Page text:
Oh, Hunter by Hayden Calnin is a wonderful marriage of sparse, dream like electronic arrangements and soulful vocals. Part Bon Iver, part James Blake, but all really, really good. Calnin is an artist clearly in his element in the studio, possessing the time and talent to tinker with these songs in order to create something memorable. Despite being derived from largely electronic sources, Oh, Hunter retains an organic feel.
The EP was recorded in Calnin’s home studio on the Mornington Peninsula, about an hour southwest of Melbourne. There must be something in the water, as Gotye recorded Making Mirrors in his home studio just down the road. Both artists share similarities, many hours alone in the studio, their production skills and vocal abilities providing the uniqueness to the music.
This is music where the vocals shine. Not in some god-awful X factor contestant way, but where the voice is used to full effect as an instrument. Layer upon layer of lush, reverbed vocals give the tracks their personality. Instrumentation is sparse, with simple piano or guitar chords providing the main melodic foundations for the songs.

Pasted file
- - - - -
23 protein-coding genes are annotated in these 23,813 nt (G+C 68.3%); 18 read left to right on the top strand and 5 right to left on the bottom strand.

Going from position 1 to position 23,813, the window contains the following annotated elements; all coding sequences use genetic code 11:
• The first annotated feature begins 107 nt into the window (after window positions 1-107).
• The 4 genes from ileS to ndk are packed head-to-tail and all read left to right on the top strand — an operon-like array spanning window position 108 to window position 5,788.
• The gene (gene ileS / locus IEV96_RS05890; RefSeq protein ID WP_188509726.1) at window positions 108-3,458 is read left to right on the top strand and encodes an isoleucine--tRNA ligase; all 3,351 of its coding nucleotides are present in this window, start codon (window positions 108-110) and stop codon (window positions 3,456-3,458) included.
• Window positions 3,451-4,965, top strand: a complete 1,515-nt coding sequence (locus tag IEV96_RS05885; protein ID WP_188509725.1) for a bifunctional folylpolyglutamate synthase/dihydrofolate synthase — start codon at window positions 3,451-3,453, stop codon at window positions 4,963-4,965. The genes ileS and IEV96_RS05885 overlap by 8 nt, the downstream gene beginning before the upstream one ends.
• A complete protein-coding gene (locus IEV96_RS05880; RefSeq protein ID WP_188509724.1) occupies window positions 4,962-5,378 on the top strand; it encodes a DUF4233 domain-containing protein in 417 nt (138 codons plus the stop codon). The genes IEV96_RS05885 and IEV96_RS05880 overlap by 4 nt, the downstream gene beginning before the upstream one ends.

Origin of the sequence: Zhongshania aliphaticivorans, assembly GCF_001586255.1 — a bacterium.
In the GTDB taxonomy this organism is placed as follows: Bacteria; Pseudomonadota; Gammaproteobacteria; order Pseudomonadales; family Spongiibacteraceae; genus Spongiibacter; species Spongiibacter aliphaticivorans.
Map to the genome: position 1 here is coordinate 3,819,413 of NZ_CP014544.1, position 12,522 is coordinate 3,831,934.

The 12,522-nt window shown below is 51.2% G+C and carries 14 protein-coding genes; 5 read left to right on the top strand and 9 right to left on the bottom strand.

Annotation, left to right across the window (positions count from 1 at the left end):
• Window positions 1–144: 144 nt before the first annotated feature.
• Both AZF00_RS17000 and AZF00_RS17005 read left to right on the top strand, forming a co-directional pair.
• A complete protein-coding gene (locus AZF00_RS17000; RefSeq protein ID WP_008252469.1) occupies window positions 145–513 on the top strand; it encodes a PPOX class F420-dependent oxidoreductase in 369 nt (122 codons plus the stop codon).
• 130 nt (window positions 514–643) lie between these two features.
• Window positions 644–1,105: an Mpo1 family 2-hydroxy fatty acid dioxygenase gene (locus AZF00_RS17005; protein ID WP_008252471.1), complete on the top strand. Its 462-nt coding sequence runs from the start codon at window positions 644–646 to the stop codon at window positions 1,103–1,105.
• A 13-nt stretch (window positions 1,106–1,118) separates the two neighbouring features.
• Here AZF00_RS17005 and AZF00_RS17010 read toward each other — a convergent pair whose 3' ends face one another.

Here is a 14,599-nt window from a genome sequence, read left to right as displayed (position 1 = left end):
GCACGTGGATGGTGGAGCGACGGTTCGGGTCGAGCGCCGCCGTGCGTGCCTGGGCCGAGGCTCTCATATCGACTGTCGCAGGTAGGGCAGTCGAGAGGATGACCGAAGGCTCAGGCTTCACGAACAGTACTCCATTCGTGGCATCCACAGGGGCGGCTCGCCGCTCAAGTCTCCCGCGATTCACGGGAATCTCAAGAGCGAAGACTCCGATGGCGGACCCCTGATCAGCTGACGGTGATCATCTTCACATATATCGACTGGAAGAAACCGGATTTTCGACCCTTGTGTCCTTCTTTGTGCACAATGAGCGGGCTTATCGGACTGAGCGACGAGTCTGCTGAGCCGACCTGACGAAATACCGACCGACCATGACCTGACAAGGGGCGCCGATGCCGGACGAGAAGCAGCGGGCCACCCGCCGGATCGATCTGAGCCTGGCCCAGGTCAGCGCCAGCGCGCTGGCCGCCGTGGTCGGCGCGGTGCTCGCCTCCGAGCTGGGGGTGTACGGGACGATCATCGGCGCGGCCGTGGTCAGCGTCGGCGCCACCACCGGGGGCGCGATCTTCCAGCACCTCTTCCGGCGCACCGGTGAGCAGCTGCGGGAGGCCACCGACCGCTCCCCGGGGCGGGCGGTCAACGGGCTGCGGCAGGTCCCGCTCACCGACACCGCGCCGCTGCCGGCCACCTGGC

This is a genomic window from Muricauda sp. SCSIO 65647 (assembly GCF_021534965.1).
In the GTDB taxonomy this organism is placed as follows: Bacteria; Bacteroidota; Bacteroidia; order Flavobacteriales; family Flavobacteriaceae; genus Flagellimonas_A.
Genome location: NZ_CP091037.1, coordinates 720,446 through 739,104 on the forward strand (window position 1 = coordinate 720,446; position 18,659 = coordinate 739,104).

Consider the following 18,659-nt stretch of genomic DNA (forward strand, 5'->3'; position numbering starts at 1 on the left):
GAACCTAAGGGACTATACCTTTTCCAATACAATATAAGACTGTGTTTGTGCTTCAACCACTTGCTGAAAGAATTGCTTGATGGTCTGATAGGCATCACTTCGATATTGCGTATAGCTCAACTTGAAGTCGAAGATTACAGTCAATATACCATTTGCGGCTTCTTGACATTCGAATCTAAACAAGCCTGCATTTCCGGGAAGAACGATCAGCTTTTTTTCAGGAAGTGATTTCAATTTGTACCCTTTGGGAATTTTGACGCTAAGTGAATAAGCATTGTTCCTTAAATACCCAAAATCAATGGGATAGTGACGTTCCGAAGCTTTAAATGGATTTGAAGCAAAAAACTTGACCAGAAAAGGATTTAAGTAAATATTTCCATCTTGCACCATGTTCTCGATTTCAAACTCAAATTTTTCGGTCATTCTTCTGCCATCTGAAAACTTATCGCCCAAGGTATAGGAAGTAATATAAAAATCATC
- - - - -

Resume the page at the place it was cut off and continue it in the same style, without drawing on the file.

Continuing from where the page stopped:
Oh, Hunter opens with the two most ‘radio friendly’ songs, Coward and Comatose. Coward is dark, with a deep driving kick drum, low in the mix. Probably the busiest song on the EP, contrasting shades of dark and light are used well in the verse and chorus. Thunderous drum rolls and the tinkering of chimes scattered throughout, the double chorus ends the song in a wonderful wall of noise. Comatose starts off slow and quiet, just vocals and piano. It sounds like it should be the background music to a funeral scene in a TV drama. About a minute in we hear the signature sparse electro beats, driving the song.
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The last two tracks on the EP are subtler. Not Good for Me is characterised by the driving groove in the verse, without really reaching a traditional chorus. Lack of falsetto distinguishes this song from the rest of the EP, as this is something that Calnin uses with consistency. Little vocal snippets are cut up and looped to add a really catchy percussive element.
Forever A Traveller is a brilliant closer, a fact that becomes more evident the more times you listen to it. It is a repetitive yet interesting song, but works because of this. An acoustic guitar provides a very simple 4-chord melodic basis to the song, with the main repeated line I’m forever a traveller, hunter for the stars sung over and over, each repetition adding another layer. A secondary vocal line introduced later gives us the EP’s title. “Hunter, oh hunter keep your prize, ‘Cause harder and harder our willingness it dies.”